No authority has recommended that the direct interview is as a reliable method of estimating abortion rate, especially in settings in which abortion highly prohibited due to religious and legal barriers (2). Because of these barriers, the application of the direct methods for estimating the frequency of abortion is very limited. Most abortions are not being registered in medical records. In addition, direct questioning from women is prone to different biases. Furthermore, it is very difficult to take a very large random sample from the whole community, particularly from marginalized women who may have much more abortions, such as female sex workers. On top of that, because of culture, legal and religious barriers, women usually do not disclose their abortions, particularly illegal ones.

Hence, indirect techniques for estimating the size of abortion, such as Network Scale-up (NSU), might be good alternative solutions. In NSU, people reply about the frequency of a characteristic among their personal networks (9). Since, this frequency has a direct association with the frequency of that characteristic in the community, we may address to the question of interest indirectly. In other words, people do not reply to the sensitive question, such as the history of abortion, about themselves but also they reply on behalf of the persons in their networks. Based on the above explanation, we used NSU in national level to assess the frequency of abortions with and without medical indications (AWMI+ and AWMI-) among Iranian women in the last year.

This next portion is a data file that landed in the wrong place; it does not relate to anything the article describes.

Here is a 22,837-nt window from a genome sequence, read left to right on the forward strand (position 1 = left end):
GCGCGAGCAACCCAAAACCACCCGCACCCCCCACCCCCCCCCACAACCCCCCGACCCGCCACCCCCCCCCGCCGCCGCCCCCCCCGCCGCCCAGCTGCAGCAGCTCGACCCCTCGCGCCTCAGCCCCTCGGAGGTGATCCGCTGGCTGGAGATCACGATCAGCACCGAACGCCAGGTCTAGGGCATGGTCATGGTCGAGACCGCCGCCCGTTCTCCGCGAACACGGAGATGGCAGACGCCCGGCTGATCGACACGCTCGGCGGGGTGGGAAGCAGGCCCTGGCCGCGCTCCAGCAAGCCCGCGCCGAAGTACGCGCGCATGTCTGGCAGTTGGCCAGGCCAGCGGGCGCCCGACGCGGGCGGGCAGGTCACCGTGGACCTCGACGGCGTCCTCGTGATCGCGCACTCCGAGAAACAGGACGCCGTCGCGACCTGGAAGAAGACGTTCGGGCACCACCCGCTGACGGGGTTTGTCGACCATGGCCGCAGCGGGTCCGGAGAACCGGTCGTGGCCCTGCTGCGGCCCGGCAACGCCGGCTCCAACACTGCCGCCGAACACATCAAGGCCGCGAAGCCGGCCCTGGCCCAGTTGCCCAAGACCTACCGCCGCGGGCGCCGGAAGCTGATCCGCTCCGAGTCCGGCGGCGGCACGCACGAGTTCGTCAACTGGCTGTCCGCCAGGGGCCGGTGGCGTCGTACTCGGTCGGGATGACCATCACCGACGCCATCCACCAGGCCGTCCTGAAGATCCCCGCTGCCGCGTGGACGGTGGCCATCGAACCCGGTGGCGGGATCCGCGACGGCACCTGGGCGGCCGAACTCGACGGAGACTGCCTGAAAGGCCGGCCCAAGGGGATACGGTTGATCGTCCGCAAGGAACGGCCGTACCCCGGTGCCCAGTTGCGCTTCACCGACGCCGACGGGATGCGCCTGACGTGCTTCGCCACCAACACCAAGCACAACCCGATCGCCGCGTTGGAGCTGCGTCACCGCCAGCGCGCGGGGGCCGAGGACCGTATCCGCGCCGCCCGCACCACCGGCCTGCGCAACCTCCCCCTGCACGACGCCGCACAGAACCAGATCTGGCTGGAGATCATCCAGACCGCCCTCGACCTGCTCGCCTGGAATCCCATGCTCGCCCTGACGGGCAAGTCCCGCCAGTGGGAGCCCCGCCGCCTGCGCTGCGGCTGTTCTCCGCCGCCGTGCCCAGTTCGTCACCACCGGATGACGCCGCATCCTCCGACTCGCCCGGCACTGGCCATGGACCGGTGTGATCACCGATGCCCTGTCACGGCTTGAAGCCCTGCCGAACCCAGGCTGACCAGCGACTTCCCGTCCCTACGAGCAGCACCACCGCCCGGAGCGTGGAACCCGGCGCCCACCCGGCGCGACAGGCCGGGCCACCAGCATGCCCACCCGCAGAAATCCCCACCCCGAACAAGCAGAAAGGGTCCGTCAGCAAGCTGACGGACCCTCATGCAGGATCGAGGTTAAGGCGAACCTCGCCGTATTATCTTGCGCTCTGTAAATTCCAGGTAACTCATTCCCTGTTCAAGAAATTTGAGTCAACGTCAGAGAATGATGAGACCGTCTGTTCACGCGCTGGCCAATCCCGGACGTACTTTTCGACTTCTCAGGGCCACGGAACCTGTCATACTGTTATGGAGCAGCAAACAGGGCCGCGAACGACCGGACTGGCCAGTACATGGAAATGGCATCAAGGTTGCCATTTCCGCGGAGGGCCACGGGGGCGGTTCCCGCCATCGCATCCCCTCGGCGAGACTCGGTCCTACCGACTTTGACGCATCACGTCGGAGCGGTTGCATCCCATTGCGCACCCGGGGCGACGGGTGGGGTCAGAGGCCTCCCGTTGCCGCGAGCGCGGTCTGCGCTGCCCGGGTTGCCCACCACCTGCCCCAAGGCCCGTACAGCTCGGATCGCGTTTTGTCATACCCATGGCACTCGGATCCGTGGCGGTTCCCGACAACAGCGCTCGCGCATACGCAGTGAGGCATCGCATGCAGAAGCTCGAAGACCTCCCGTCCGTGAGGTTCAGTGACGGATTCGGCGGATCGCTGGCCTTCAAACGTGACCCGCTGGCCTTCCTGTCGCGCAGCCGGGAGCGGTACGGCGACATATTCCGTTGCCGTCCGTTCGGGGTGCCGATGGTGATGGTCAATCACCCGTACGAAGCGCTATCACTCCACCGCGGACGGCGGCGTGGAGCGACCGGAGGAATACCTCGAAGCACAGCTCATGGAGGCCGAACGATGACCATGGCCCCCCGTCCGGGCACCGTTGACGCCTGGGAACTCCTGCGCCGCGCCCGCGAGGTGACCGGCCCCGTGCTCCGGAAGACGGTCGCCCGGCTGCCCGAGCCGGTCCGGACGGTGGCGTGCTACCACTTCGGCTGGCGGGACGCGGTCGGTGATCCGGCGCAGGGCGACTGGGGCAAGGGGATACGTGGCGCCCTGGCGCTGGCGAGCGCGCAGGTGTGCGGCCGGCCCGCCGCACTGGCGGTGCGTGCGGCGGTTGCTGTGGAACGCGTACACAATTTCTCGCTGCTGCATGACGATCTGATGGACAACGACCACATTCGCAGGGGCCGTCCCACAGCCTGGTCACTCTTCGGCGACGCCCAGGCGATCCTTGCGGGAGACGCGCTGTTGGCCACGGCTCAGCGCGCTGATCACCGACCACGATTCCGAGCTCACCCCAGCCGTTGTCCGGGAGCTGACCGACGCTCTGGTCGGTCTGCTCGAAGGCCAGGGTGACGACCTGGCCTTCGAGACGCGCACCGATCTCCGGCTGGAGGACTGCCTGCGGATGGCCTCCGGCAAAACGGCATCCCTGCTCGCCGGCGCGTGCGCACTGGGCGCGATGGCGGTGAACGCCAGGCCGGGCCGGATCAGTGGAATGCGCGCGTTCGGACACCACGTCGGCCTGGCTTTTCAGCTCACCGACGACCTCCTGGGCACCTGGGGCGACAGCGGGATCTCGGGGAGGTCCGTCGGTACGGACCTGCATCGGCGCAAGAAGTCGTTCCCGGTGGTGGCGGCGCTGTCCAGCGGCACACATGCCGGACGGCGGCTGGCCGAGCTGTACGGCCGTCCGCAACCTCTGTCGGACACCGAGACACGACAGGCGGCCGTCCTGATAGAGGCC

2. Objectives

The aim of this study was to explore the practicality of an indirect method of estimating the rate of abortion, known as Network Scale-up, and to provide the estimation about the episode of abortion with and without medical indications (AWMI+ and AWMI-) in Iran.

3. Materials and Methods

Iran, as a developing country in Middle East with an Islamic culture, has 75 million populations, of which 22390943 are women aged 15 and 49 years. This was a cross-sectional study that conducted in 2012. In this study, we selected a random sample from urban people more than 18 years old using the multistage sampling technique. A sample between 200 and 1000 persons was selected from each province of Iran (31 provinces). Within each province, around 75% of the samples were selected from the capital, and the remaining from one or two large cities. For the sake of comprehensibility by lay persons, we adopted “non-medical” abortion instead of using “illegal” abortion (4).